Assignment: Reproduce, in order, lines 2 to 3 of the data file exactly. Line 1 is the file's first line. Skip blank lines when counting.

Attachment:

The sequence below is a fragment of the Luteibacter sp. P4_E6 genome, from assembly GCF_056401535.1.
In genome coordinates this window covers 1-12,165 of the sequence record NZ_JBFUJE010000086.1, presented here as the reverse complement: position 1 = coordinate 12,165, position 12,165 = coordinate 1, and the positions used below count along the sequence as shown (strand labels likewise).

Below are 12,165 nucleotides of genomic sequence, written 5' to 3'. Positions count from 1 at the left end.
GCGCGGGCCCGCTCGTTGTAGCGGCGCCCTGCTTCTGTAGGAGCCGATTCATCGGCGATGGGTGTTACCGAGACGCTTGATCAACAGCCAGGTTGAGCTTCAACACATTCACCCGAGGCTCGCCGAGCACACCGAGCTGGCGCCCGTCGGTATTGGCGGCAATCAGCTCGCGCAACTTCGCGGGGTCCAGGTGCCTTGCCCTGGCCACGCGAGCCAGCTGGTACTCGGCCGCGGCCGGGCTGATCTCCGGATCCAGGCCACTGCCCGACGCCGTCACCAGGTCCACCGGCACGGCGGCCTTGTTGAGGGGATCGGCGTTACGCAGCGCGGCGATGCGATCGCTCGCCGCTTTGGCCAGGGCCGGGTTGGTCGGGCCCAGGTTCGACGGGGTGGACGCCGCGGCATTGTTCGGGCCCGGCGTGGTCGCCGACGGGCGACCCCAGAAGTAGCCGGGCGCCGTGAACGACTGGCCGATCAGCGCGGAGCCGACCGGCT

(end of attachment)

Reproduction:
In genome coordinates this window covers 1-12,165 of the sequence record NZ_JBFUJE010000086.1, presented here as the reverse complement: position 1 = coordinate 12,165, position 12,165 = coordinate 1, and the positions used below count along the sequence as shown (strand labels likewise).

Below are 12,165 nucleotides of genomic sequence, written 5' to 3'. Positions count from 1 at the left end.